by Beate Kroeger-Müller
Jonas is 6 years old. I interviewed him by use of the „Questionnaire on Child’s Interests„.
He answers the question “What do you like playing?” by naming a game he has made up himself, a role playing game:
“The Two Magical Cats”.
The answer to the next question, “What are you really good at?” is the same:
“The Two Magical Cats”.
The games Jonas comes up with are often very imaginative. His playing ideas are original in the sense of unique in a way that I have not seen before. His oftentimes naïve and easy-going contents of his playing ideas lend an air of the unconventional to his role playing games. The multitude of ideas itself, which he comes up with on a daily basis, is remarkable.
These imaginative games are a substantial basis for the further development of creative processes, in which Jonas can implement his imagination and his speech even more.
The question what he wants to learn he answers like this:
“Languages – with a foreign language and my own language I could make up a secret language.”
In the language department Jonas is definitely ahead. He disposes of an extraordinarily large vocabulary for his age. His speech is expressive elaborate and fluent. He experiences a rare joy in all communicative processes. He is quite aware that his “being able to talk” is out of the ordinary and he likes to make use of it wherever he can.
Jonas’ entire attitude towards new things, that might interest him and stimulate him intellectually, is exposed in the answers to the following questions:
„What would you like to get better at?“
When asked what bothers him he answers:
“Baby stuff like the sandman.”
„What is your favourite book?“ Answer:
“Christ Child’s Journey, because there they describe Christmas the way it’s supposed to be.”
„What do you like doing best?“
“Looking into books if they are interesting or exciting for me.”
„What is your favourite show on TV?“
“Die Sendung mit der Maus [The Show with the Mouse – German educational children’s TV show], they always show funny, new and interesting things.”
„What is your ‘question on life’?“
“How the world has been created and what else comes from this world.”
Jonas wants to understand the world and its structure, he wants to get behind the meaning of it all – and with all his senses, if possible. He is not satisfied with simply taking a good look, he puts all his curiosity and enquiring mind to getting to the bottom of things. He is on a quest for answers to issues which deal fundamentally with his relating to his own life and to the world. He wants to discover and explore what nature gives us – what is ‘naturally given’.
Jonas does not learn primarily for the accumulation of knowledge. He tries to make imaginative and creative use of his knowledge to illuminate a phenomenon. His thinking is versatile and lets him rethink or change perspectives swiftly and easily.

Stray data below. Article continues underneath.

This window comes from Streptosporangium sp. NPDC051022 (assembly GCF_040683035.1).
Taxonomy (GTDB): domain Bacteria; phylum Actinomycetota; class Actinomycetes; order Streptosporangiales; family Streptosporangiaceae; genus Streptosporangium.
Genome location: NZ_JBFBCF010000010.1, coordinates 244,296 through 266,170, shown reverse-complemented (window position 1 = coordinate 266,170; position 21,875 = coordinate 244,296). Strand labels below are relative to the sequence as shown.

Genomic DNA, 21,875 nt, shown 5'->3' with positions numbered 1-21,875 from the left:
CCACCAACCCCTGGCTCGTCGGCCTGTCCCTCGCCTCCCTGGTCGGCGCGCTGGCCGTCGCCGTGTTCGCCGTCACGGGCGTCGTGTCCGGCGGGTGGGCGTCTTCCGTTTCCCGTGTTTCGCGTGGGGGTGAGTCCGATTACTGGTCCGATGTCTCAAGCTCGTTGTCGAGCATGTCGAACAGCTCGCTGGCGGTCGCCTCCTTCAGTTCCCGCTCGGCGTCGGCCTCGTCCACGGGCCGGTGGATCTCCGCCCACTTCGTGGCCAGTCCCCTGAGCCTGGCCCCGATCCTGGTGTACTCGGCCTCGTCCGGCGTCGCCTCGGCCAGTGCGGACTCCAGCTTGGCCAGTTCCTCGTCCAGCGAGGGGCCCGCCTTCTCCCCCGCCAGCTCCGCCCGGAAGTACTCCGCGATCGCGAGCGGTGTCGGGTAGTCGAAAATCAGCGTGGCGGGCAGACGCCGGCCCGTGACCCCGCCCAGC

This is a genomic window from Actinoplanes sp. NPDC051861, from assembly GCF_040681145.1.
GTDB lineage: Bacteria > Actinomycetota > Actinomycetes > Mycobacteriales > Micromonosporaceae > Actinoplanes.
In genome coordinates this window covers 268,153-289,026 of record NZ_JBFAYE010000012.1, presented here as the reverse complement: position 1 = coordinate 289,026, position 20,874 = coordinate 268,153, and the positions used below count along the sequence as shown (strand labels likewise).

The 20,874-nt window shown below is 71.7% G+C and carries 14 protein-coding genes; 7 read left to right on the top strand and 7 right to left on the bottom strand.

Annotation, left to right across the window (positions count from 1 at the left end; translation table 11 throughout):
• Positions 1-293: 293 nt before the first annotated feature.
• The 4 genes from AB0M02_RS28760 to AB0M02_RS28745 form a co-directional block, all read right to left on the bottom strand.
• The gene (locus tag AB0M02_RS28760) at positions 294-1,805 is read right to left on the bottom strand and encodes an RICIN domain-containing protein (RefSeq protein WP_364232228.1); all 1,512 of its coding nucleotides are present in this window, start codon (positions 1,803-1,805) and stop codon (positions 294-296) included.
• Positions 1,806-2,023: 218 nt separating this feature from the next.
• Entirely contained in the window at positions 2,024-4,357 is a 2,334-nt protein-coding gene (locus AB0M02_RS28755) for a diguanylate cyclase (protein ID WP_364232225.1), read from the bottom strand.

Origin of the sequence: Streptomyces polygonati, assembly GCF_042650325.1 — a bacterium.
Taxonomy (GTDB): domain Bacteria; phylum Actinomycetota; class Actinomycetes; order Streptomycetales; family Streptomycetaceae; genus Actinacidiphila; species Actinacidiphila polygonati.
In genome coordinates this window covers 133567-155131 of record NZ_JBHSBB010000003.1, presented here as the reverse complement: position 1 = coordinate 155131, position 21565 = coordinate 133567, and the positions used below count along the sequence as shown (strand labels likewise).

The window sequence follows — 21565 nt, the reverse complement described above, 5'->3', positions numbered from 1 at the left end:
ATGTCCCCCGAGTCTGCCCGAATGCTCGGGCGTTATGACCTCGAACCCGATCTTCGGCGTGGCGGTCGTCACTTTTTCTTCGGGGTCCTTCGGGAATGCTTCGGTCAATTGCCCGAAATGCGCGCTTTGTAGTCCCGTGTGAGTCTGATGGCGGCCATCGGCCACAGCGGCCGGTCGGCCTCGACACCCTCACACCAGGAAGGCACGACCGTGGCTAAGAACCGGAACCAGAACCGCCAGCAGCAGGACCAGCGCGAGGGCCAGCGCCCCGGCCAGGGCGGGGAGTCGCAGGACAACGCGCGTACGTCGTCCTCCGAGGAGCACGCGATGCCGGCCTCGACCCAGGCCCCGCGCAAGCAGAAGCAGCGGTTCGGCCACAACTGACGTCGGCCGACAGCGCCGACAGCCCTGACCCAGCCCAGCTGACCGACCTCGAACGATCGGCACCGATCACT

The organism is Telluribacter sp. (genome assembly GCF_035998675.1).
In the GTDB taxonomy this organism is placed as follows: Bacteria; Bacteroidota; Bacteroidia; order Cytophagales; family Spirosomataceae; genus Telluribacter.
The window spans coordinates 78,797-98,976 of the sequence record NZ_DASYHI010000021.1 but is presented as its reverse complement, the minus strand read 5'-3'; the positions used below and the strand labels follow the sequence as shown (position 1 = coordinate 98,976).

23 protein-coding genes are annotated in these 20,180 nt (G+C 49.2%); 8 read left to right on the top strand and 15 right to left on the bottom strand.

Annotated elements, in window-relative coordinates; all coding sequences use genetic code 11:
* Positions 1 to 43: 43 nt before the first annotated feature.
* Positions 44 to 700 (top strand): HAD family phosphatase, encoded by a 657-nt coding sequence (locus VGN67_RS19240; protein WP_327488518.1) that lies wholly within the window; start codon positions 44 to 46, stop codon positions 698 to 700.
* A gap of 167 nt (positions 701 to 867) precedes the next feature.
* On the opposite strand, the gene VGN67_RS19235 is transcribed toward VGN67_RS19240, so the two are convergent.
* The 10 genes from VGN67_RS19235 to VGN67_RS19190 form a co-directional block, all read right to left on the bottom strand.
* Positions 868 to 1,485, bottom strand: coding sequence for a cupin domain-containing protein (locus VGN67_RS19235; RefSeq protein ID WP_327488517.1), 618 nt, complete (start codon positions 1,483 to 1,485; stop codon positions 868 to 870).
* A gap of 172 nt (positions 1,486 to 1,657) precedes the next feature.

When asked “Who do like playing with the most?” he immediately names his best friend Jonathan (5;8). And then, after quite some time, he hesitantly names Torben and Melvin (both 5;4), with the addendum:
“… if it works out ok.”
What was difficult for you in kindergarten?
“Playing with the other children, because I only know how to play right with Jonathan – and in (…his hometown…) I have only a few friends.”
My question, what else he would like to learn in his last year at kindergarten, he answers like this:
“How can I learn to play right with the other children, too, so that I can have more friends?”
The way I see it, for 6-years-old this answer shows a great measure of self-reflection and a solid and realistic self assessment in conjunction with a deep yearning for more friends and long-lasting relationships with them. More than ever Jonas is suffering from the problem that he does not quite seem to really get into the game with other children and this increasingly makes him feel lonely. What Jonas has to learn is to distinguish between self-assertion and social behaviour so that he may be able to adjust his conduct as the given situation requires.
Jonas is well aware of his strengths, and he knows to articulate his weaknesses, too, as in the case of the question:
„Is there anything that really bothers you?“
“It bothers me when another child gets into the space where Jonathan and I are playing.”
One reason for social problems may lie in his advanced verbal skills. Jonas will soon dominate the course of a game being played, or he changes the plot, the rules and contents of a game which other children have begun, without involving them in the process. Until now Jonas has not been able to understand that this is not how you make friends, even though he is always trying to improve his speech and expression to explain things even better.
He tends to experience a larger group (for instance a group of 4 or 5 children romping around outside) as threatening and he feels he has to defend himself.
These assessments have led to the idea of a project:
Making Friends in the Researchers’ Club.
Published in German: February 2012
Copyright © Beate Kroeger-Müller, see Imprint
Translation: Arno Zucknick